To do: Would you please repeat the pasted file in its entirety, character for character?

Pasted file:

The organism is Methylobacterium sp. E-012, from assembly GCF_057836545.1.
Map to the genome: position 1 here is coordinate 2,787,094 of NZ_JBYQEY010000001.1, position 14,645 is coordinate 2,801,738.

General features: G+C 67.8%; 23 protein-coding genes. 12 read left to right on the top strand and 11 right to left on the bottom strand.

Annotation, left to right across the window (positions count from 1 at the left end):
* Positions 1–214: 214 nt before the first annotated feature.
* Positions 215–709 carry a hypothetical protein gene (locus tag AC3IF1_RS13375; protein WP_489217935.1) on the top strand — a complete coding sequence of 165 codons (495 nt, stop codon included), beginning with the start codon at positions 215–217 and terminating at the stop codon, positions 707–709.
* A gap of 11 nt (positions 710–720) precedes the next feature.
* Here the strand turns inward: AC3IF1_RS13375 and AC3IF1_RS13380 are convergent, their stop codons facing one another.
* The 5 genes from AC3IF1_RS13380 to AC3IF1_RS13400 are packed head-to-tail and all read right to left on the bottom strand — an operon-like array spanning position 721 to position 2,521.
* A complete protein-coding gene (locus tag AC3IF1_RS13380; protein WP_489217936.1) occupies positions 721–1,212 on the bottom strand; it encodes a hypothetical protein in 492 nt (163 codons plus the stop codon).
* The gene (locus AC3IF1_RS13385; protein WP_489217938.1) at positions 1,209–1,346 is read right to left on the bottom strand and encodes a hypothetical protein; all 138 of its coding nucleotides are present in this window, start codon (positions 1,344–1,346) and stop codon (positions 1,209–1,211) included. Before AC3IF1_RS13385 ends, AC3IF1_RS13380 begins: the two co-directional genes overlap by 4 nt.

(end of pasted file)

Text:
The organism is Methylobacterium sp. E-012, from assembly GCF_057836545.1.
Map to the genome: position 1 here is coordinate 2,787,094 of NZ_JBYQEY010000001.1, position 14,645 is coordinate 2,801,738.

General features: G+C 67.8%; 23 protein-coding genes. 12 read left to right on the top strand and 11 right to left on the bottom strand.

Annotation, left to right across the window (positions count from 1 at the left end):
* Positions 1–214: 214 nt before the first annotated feature.
* Positions 215–709 carry a hypothetical protein gene (locus tag AC3IF1_RS13375; protein WP_489217935.1) on the top strand — a complete coding sequence of 165 codons (495 nt, stop codon included), beginning with the start codon at positions 215–217 and terminating at the stop codon, positions 707–709.
* A gap of 11 nt (positions 710–720) precedes the next feature.
* Here the strand turns inward: AC3IF1_RS13375 and AC3IF1_RS13380 are convergent, their stop codons facing one another.
* The 5 genes from AC3IF1_RS13380 to AC3IF1_RS13400 are packed head-to-tail and all read right to left on the bottom strand — an operon-like array spanning position 721 to position 2,521.
* A complete protein-coding gene (locus tag AC3IF1_RS13380; protein WP_489217936.1) occupies positions 721–1,212 on the bottom strand; it encodes a hypothetical protein in 492 nt (163 codons plus the stop codon).
* The gene (locus AC3IF1_RS13385; protein WP_489217938.1) at positions 1,209–1,346 is read right to left on the bottom strand and encodes a hypothetical protein; all 138 of its coding nucleotides are present in this window, start codon (positions 1,344–1,346) and stop codon (positions 1,209–1,211) included. Before AC3IF1_RS13385 ends, AC3IF1_RS13380 begins: the two co-directional genes overlap by 4 nt.